Escaping wildfires meant fleeing through hell-like landscape
GATLINBURG, Tenn. (AP) — With flames dripping from tree branches and the air filled with embers, thousands of people raced through a hellish landscape as they fled wildfires that killed three people and destroyed hundreds of homes and a resort in the Great Smoky Mountains.
Fanned by hurricane-force winds, the flames reached the doorstep of Dollywood, the theme park named after country music legend and local hero Dolly Parton. But the attraction was spared significant damage.
The fires spread quickly on Monday night, when winds topping 87 mph whipped up the flames, catching residents and tourists in the Gatlinburg area by surprise. Police banged on front doors and told people to get out immediately. Some trekked 20 minutes to catch lifesaving rides on trolleys usually reserved for tours and wedding parties.
“There was fire everywhere. It was like we were in hell,” said Linda Monholland, who was working at Park View Inn in Gatlinburg when she and five other people fled on foot. “Walking through hell, that’s what it was. I can’t believe it. I never want to see something like that again in my life, ever.”
“Hell opened up,” her co-worker Sissy Stinnett said.
In all, more than 14,000 residents and tourists were forced to evacuate the tourist city in the mountains, where some hotspots persisted and a curfew in place Tuesday night.
“ "There was fire everywhere. It was like we were in hell." - Linda Monholland”
No details on the deaths were immediately available. More than a dozen people were injured.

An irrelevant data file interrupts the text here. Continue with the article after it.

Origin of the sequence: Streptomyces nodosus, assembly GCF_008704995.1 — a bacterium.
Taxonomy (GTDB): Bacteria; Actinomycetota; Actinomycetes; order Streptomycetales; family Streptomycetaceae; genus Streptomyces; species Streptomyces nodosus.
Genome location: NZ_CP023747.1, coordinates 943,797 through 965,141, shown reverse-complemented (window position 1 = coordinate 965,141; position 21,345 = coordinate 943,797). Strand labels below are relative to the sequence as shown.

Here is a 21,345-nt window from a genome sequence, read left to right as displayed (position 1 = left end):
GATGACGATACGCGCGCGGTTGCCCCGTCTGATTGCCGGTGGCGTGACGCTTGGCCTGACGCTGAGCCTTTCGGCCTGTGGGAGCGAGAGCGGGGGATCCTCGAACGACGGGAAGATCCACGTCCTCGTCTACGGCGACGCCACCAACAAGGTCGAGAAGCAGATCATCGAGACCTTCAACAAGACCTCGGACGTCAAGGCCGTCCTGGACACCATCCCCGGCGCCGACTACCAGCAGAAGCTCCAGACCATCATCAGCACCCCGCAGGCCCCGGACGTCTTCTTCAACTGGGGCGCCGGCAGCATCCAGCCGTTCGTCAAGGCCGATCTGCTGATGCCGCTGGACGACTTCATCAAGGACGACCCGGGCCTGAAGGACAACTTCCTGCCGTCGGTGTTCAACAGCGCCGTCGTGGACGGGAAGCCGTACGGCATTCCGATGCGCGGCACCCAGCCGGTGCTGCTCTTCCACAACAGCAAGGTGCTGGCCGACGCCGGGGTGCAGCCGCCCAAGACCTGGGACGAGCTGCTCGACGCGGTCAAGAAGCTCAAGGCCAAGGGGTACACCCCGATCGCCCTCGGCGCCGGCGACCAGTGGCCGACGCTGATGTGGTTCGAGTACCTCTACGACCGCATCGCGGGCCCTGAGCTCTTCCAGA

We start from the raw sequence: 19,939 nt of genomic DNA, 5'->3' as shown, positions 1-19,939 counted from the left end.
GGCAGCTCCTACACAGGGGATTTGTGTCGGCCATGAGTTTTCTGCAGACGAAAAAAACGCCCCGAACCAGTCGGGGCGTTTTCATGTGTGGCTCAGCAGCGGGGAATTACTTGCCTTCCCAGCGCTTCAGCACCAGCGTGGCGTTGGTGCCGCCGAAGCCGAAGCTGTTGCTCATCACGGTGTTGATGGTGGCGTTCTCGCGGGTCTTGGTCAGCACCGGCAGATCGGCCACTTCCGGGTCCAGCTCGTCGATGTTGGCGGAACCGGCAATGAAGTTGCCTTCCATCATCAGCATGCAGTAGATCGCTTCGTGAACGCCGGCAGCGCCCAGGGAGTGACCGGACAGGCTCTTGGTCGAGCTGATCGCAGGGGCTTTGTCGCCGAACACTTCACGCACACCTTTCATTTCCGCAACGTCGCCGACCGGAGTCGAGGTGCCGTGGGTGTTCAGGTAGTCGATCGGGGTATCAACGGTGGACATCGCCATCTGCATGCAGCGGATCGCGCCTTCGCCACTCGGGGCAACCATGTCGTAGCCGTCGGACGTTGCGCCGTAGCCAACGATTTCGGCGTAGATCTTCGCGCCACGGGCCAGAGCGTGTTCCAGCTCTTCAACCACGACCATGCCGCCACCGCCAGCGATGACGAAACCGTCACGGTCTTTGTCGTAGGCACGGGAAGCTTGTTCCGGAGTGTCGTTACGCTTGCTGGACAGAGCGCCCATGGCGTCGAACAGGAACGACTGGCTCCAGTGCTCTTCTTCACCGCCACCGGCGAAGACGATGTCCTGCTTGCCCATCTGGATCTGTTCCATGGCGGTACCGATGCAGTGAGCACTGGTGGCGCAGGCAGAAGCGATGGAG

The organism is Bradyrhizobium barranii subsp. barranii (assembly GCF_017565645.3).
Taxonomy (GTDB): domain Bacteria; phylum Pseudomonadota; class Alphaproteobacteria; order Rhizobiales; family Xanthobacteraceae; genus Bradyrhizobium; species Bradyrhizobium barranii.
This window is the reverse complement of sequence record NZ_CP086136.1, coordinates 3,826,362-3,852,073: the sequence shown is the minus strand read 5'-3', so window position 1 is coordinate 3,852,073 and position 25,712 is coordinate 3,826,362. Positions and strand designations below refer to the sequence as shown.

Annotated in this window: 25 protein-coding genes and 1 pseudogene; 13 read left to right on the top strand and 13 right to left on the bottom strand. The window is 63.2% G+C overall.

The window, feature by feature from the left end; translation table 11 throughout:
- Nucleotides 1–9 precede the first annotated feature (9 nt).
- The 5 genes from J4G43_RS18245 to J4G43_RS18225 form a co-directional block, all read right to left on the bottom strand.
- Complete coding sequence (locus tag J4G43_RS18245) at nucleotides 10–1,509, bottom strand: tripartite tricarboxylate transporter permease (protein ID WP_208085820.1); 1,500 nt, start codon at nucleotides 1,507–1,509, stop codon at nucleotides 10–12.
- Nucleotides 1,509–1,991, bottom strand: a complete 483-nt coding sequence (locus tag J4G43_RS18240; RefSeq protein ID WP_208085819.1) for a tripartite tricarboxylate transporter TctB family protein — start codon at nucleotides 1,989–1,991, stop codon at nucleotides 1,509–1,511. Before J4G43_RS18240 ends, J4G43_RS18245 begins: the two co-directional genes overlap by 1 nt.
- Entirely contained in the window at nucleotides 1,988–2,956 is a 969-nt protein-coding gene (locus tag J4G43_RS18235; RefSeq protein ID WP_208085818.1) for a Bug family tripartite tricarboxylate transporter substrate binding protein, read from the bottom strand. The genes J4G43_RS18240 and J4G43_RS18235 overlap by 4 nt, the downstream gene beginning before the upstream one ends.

The extent of the damage began to emerge even as smoke from the wildfires lingered late Tuesday afternoon.
The Castle, perhaps the largest and most iconic home in Gatlinburg, was destroyed. So was Cupid’s Chapel of Love, a wedding venue.
Entire churches were gone. Scorched cars parked outside set on their rims after their tires had melted away. The only sound came from the eerie screech of hotel fire alarms echoing through the empty streets.
Some Christmas decorations on lampposts and utility poles were on fire.
Marci Claude, a spokeswoman for both the city and the Gatlinburg Convention and Visitors Bureau, choked up as she surveyed the damage for the first time on a media tour.
“I’m just astonished this is my town,” she said.
On an aerial and driving tour of the damage in and around Gatlinburg, Gov. Bill Haslam said he was struck by the seemingly random nature of the fire that destroyed some structures and left others untouched. Noting that much of the downtown entertainment district was undamaged, Haslam said “it just could have been so much worse.”
As darkness fell on the area near the Great Smoky Mountains National Park, open flames could still be seen burning near razed homes.
A line of strong to marginally severe storms was expected in east Tennessee on Tuesday night and into early Wednesday morning, with damaging straight-line winds of up to 60 mph and lightning possible.
Gatlinburg Fire Chief Greg Miller said officials were still conducting search-and-rescue missions.
“We have not been able to get in all of the areas,” Miller said. “We pray that we don’t experience any more fatalities, but there are still areas that we are trying to get to” because of downed trees and power lines.